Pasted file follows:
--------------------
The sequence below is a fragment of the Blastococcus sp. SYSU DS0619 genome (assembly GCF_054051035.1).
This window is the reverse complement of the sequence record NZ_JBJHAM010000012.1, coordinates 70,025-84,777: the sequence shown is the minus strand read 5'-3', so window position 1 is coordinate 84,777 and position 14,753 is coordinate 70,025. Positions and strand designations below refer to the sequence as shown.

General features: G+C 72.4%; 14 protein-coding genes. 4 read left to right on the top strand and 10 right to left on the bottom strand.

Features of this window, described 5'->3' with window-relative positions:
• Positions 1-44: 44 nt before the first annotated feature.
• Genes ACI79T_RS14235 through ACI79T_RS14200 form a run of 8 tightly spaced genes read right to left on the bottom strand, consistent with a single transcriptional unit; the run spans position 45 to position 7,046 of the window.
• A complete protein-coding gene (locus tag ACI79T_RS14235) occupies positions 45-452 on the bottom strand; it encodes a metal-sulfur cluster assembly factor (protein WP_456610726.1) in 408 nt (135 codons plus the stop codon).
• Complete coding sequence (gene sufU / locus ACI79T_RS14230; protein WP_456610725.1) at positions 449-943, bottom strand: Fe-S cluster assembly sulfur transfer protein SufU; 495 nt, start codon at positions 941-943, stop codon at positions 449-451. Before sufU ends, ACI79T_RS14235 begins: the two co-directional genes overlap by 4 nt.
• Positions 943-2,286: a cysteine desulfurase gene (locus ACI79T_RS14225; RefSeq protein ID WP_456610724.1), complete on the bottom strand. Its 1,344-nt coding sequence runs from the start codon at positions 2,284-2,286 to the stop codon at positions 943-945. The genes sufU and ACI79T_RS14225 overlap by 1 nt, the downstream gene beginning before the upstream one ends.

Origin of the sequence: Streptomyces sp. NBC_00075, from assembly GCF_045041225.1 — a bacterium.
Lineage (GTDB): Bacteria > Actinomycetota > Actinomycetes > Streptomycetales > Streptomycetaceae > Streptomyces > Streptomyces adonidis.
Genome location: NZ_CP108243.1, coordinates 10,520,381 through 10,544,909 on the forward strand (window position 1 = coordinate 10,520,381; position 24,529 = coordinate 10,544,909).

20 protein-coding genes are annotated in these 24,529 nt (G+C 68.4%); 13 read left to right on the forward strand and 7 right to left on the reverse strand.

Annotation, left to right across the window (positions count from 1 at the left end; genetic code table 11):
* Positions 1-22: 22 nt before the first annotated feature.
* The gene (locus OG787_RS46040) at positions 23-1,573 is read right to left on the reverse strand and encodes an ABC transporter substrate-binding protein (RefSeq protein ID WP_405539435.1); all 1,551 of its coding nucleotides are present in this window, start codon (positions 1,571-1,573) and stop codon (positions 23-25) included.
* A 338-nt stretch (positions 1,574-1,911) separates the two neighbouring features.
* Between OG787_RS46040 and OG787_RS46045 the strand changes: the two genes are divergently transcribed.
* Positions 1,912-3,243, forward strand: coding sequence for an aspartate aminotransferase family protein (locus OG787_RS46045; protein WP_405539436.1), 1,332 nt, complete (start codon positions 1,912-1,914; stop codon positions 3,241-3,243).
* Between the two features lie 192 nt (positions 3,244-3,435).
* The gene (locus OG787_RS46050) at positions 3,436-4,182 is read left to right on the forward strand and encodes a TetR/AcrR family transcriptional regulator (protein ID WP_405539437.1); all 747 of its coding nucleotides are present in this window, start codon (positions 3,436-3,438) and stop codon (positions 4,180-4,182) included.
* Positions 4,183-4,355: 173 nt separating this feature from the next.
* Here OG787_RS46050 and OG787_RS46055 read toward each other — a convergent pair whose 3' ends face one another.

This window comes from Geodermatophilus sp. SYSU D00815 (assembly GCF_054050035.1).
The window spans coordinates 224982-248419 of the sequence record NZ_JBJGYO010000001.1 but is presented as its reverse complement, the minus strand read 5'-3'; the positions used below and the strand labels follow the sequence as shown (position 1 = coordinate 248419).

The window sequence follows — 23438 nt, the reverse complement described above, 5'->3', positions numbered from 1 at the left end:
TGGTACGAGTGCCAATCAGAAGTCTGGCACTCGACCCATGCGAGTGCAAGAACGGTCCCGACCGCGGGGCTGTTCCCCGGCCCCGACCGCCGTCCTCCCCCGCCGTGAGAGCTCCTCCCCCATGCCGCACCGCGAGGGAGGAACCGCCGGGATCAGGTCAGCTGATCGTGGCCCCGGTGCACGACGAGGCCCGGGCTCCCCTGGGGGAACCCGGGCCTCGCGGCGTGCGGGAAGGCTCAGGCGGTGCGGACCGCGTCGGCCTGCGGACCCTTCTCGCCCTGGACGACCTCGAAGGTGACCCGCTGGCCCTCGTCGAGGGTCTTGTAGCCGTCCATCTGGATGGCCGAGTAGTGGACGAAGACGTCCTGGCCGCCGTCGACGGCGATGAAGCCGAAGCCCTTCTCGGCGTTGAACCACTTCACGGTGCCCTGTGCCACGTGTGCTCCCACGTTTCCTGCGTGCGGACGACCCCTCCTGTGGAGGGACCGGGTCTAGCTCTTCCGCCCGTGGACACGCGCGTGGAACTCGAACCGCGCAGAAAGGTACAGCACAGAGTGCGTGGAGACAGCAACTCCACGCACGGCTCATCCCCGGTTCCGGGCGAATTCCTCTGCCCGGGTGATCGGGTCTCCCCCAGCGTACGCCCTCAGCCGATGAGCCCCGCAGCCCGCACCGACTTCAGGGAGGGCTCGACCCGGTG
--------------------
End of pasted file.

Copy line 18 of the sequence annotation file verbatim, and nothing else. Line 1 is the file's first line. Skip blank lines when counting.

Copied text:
* Between OG787_RS46040 and OG787_RS46045 the strand changes: the two genes are divergently transcribed.